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<p>Let us now return to the information.  The information of a term is the measure of its superfluous comprehension.  That is to say that the proper office of the comprehension is to determine the extension of the term.  For instance, you and I are men because we possess those attributes &mdash; having two legs, being rational, &tc. &mdash; which make up the comprehension of ''man''.  Every addition to the comprehension of a term lessens its extension up to a certain point, after that further additions increase the information instead.</p>
  
<p>Thus, let us commence with the term ''colour'';  add to the comprehension of this term, that of ''red''.  ''Red colour'' has considerably less extension than ''colour'';  add to this the comprehension of ''dark'';  ''dark red colour'' has still less [extension].  Add to this the comprehension of ''non-blue'' ''non-blue dark red colour'' has the same extension as ''dark red colour'', so that the ''non-blue'' here performs a work of supererogation;  it tells us that no ''dark red colour'' is blue, but does none of the proper business of connotation, that of diminishing the extension at all.</p>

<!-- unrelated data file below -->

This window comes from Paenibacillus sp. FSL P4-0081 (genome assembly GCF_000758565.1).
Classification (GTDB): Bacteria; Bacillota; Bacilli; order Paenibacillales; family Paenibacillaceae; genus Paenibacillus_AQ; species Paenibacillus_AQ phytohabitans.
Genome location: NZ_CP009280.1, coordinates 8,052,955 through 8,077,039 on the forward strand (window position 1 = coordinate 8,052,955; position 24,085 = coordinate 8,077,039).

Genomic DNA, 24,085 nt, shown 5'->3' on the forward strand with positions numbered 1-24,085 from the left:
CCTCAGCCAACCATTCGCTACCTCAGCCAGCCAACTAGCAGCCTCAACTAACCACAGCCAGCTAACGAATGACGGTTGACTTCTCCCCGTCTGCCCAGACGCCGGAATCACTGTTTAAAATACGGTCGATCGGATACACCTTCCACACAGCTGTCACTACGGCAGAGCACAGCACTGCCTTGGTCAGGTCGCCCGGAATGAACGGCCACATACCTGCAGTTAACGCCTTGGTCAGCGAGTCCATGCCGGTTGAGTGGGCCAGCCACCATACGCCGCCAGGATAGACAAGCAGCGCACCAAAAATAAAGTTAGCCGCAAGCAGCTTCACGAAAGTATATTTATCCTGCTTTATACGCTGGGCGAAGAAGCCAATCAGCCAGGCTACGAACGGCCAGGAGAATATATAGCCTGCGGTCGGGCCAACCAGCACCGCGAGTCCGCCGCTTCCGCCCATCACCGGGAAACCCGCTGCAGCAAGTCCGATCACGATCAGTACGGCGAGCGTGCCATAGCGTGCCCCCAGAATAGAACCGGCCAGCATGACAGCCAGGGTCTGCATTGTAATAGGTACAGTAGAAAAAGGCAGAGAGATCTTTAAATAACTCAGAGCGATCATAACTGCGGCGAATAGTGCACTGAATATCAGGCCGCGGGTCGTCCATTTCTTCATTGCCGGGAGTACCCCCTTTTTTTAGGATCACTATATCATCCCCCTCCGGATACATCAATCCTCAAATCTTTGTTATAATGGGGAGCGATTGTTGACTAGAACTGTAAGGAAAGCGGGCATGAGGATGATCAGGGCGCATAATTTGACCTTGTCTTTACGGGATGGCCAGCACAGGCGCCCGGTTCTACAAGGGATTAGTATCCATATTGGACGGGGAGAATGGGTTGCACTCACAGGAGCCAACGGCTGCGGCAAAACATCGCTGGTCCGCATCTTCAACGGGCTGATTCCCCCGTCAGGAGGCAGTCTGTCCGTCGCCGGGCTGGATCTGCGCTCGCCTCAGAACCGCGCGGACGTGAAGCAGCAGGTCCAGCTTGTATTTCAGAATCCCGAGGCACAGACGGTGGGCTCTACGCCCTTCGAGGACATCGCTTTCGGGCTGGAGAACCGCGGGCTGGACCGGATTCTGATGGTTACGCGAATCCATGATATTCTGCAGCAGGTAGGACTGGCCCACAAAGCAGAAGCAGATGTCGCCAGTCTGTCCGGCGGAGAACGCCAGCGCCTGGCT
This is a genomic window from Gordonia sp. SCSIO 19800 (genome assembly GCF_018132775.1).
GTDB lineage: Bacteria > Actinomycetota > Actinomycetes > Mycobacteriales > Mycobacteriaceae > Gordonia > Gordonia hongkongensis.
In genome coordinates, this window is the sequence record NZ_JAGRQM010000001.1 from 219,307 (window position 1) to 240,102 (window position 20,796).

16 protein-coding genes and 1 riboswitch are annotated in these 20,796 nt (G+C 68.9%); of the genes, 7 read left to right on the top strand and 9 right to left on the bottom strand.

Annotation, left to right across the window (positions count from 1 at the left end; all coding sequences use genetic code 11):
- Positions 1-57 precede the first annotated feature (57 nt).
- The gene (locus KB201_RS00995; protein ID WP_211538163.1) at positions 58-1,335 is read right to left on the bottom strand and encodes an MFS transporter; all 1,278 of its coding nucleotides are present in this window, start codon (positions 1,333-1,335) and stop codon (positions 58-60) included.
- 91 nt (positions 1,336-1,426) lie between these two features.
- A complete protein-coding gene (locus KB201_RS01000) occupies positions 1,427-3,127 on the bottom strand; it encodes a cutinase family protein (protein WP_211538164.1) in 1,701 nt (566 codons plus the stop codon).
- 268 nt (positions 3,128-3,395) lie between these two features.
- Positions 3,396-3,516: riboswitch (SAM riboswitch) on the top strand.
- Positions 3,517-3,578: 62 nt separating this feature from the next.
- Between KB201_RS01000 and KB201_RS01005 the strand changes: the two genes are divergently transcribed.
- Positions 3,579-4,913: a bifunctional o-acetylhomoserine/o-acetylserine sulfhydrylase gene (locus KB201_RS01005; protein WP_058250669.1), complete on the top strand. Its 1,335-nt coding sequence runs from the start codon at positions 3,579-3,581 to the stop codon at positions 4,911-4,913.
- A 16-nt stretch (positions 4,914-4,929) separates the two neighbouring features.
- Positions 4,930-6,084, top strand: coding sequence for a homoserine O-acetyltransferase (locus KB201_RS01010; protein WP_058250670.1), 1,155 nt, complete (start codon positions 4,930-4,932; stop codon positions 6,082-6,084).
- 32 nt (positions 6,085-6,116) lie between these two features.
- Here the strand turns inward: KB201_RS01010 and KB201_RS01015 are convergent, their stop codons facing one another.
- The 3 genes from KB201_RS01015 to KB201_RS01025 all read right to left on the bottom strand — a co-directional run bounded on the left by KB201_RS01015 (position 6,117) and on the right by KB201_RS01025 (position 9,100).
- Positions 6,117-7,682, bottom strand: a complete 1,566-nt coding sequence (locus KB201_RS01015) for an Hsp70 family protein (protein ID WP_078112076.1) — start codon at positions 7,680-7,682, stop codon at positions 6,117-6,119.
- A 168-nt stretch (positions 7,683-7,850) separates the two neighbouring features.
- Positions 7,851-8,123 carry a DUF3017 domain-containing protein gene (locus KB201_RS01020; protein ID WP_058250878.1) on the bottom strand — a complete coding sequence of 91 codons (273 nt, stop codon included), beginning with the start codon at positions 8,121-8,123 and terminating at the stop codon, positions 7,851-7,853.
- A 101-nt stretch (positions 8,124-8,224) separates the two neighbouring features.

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<p>Thus, let us commence with the term ''colour'';  add to the comprehension of this term, that of ''red''.  ''Red colour'' has considerably less extension than ''colour'';  add to this the comprehension of ''dark'';  ''dark red colour'' has still less [extension].  Add to this the comprehension of ''non-blue'' &mdash; ''non-blue dark red colour'' has the same extension as ''dark red colour'', so that the ''non-blue'' here performs a work of supererogation;  it tells us that no ''dark red colour'' is blue, but does none of the proper business of connotation, that of diminishing the extension at all.</p>
  
 
<p>Thus information measures the superfluous comprehension.  And, hence, whenever we make a symbol to express any thing or any attribute we cannot make it so empty that it shall have no superfluous comprehension.  I am going, next, to show that inference is symbolization and that the puzzle of the validity of scientific inference lies merely in this superfluous comprehension and is therefore entirely removed by a consideration of the laws of ''information''.  (C.S. Peirce, "The Logic of Science, or, Induction and Hypothesis" (1866), CE 1, 467).</p>